George Smith Patton Jr. (November 11, 1885 – December 21, 1945) was a general in the United States Army who commanded the Seventh United States Army in the Mediterranean theater of World War II, and the Third United States Army in France and Germany after the Allied invasion of Normandy in June 1944.
See also “The Last Days of Patton” – Complete 1986 George C. Scott TV-Movie:
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Accident and death
Patton’s grave in Luxembourg City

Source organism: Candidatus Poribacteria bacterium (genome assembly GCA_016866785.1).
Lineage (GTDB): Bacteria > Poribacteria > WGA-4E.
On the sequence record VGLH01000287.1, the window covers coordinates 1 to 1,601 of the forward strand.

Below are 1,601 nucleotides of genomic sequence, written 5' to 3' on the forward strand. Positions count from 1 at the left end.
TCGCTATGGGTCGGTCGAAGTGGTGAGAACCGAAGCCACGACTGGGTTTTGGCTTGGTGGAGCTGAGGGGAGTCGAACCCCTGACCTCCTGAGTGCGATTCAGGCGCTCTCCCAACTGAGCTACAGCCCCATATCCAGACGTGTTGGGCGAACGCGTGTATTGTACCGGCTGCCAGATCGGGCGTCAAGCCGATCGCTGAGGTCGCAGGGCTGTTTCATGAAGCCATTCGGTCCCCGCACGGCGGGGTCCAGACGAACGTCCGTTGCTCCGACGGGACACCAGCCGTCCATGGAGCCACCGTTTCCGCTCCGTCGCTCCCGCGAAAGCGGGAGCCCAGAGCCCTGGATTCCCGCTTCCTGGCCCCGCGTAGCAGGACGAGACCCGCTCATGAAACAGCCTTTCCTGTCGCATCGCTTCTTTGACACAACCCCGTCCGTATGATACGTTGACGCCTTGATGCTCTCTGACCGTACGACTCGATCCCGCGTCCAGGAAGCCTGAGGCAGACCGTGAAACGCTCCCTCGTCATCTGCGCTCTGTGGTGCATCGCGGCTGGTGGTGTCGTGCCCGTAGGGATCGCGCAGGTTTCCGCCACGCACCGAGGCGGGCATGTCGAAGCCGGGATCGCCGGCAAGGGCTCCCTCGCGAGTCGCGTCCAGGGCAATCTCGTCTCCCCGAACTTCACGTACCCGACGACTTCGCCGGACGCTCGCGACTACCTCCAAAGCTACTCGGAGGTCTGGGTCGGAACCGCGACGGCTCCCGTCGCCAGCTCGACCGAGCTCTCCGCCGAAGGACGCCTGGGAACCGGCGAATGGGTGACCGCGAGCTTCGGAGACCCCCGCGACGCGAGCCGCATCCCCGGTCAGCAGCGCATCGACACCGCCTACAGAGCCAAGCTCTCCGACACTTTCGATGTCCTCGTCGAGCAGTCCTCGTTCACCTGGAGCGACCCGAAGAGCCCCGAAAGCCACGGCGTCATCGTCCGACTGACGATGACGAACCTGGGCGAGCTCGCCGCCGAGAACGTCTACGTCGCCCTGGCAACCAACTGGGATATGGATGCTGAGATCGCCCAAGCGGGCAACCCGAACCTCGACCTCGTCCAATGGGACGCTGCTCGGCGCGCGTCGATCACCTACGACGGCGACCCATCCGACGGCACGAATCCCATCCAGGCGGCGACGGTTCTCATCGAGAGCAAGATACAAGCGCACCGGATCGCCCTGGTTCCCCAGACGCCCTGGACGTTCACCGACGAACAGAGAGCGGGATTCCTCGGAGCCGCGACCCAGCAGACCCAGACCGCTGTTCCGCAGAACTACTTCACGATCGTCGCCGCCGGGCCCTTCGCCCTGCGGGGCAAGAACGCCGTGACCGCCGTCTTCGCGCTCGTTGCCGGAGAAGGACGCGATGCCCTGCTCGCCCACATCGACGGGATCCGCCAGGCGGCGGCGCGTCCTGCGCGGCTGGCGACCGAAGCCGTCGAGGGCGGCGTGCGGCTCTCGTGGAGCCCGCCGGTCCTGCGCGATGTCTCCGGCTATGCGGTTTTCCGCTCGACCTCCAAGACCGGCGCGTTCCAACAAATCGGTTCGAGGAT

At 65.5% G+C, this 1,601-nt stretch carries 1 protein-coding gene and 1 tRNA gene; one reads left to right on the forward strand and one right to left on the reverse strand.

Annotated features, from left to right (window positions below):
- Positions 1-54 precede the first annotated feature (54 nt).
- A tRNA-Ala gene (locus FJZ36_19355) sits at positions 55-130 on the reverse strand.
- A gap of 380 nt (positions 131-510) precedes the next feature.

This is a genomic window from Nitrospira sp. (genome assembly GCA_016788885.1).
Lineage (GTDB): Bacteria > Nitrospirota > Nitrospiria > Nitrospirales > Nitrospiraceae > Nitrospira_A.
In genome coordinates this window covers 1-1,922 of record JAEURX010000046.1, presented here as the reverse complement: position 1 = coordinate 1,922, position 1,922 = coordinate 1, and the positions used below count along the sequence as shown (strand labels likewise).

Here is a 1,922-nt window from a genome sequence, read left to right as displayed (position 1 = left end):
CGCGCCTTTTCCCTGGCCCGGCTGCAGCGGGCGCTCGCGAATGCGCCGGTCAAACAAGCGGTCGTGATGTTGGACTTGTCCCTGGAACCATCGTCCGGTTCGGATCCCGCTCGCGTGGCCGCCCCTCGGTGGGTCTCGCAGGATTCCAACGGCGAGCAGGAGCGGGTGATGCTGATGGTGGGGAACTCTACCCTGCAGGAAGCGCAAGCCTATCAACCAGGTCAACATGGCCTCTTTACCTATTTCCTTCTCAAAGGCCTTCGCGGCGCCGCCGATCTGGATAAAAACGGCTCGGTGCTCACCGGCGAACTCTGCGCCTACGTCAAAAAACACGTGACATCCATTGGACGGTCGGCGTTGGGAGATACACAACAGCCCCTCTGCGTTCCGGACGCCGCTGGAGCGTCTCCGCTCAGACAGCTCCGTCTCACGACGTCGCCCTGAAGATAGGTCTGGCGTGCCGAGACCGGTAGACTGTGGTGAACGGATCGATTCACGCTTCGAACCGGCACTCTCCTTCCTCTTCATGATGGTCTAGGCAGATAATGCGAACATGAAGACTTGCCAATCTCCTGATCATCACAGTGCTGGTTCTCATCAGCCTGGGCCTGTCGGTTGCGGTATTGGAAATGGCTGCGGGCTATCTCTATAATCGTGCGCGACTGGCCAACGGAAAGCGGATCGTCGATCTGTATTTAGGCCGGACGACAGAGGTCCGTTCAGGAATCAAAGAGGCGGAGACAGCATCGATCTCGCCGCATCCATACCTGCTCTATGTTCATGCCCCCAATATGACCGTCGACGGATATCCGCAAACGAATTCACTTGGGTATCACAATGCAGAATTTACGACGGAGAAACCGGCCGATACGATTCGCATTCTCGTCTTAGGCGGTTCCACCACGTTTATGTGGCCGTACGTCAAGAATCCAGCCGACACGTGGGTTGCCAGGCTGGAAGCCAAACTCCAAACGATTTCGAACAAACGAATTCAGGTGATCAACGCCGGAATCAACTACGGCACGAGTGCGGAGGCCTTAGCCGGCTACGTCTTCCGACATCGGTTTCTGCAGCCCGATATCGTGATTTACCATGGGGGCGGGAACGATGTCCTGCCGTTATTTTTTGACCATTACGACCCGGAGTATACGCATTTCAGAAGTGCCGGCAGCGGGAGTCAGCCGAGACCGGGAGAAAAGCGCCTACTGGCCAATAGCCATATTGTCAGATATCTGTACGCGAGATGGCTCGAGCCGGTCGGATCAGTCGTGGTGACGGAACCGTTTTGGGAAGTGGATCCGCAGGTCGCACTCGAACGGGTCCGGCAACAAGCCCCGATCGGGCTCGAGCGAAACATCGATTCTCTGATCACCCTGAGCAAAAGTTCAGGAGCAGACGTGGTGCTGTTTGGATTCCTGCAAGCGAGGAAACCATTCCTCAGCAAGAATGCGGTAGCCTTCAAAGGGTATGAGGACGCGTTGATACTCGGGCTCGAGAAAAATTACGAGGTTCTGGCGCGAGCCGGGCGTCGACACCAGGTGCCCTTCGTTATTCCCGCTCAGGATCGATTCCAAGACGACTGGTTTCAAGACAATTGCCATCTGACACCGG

Patton’s chief of staff, Major General Hobart Gay, invited him on a December 9 pheasant hunting trip near Speyer to lift his spirits. Observing derelict cars along the side of the road, Patton said, “How awful war is. Think of the waste.” Moments later his car collided with an American army truck at low speed.[196][197] Gay and others were only slightly injured, but Patton hit his head on the glass partition in the back seat. He began bleeding from a gash to the head, and complained that he was paralyzed and having trouble breathing. Taken to a hospital in Heidelberg, Patton was discovered to have a compression fracture and dislocation of the cervical third and fourth vertebrae, resulting in a broken neck and cervical spinal cord injury that rendered him paralyzed from the neck down.[197] Patton spent most of the next 12 days in spinal traction to decrease the pressure on his spine. All non-medical visitors except Patton’s wife Beatrice, who had flown from the U.S., were forbidden. Patton, who had been told he had no chance to ever again ride a horse or resume normal life, at one point commented, “This is a hell of a way to die.” He died in his sleep of pulmonary edema and congestive heart failure at about 6:00 pm on December 21, 1945, at the age of 60.[198] The 1986 film, The Last Days of Patton, tells the story of these last few months.[199] On December 24, Patton was buried at the Luxembourg American Cemetery and Memorial in the Hamm district of Luxembourg City, alongside some wartime casualties of the Third Army, in accordance with his request to “be buried with [his] men.”[200] Following the service, Mrs. Patton was immediately flown to Paris, where she boarded a C-54 transport to be flown home.